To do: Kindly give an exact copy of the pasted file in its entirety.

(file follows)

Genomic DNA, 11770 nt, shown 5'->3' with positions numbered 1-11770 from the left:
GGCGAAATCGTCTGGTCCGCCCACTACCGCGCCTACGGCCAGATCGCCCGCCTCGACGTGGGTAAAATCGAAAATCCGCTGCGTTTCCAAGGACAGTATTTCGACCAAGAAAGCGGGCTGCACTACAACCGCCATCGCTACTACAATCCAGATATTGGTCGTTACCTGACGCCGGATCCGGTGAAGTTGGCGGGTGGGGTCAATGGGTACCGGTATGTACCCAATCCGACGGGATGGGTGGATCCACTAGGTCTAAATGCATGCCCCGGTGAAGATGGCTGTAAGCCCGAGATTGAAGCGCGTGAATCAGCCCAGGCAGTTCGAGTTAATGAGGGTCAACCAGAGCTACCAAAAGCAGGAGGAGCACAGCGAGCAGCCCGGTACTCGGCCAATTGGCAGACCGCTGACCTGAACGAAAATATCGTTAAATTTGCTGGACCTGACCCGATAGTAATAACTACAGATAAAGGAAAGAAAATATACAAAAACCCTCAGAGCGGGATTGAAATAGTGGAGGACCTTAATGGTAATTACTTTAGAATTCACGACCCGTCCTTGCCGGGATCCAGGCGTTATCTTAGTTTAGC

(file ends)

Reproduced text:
Genomic DNA, 11770 nt, shown 5'->3' with positions numbered 1-11770 from the left:
GGCGAAATCGTCTGGTCCGCCCACTACCGCGCCTACGGCCAGATCGCCCGCCTCGACGTGGGTAAAATCGAAAATCCGCTGCGTTTCCAAGGACAGTATTTCGACCAAGAAAGCGGGCTGCACTACAACCGCCATCGCTACTACAATCCAGATATTGGTCGTTACCTGACGCCGGATCCGGTGAAGTTGGCGGGTGGGGTCAATGGGTACCGGTATGTACCCAATCCGACGGGATGGGTGGATCCACTAGGTCTAAATGCATGCCCCGGTGAAGATGGCTGTAAGCCCGAGATTGAAGCGCGTGAATCAGCCCAGGCAGTTCGAGTTAATGAGGGTCAACCAGAGCTACCAAAAGCAGGAGGAGCACAGCGAGCAGCCCGGTACTCGGCCAATTGGCAGACCGCTGACCTGAACGAAAATATCGTTAAATTTGCTGGACCTGACCCGATAGTAATAACTACAGATAAAGGAAAGAAAATATACAAAAACCCTCAGAGCGGGATTGAAATAGTGGAGGACCTTAATGGTAATTACTTTAGAATTCACGACCCGTCCTTGCCGGGATCCAGGCGTTATCTTAGTTTAGC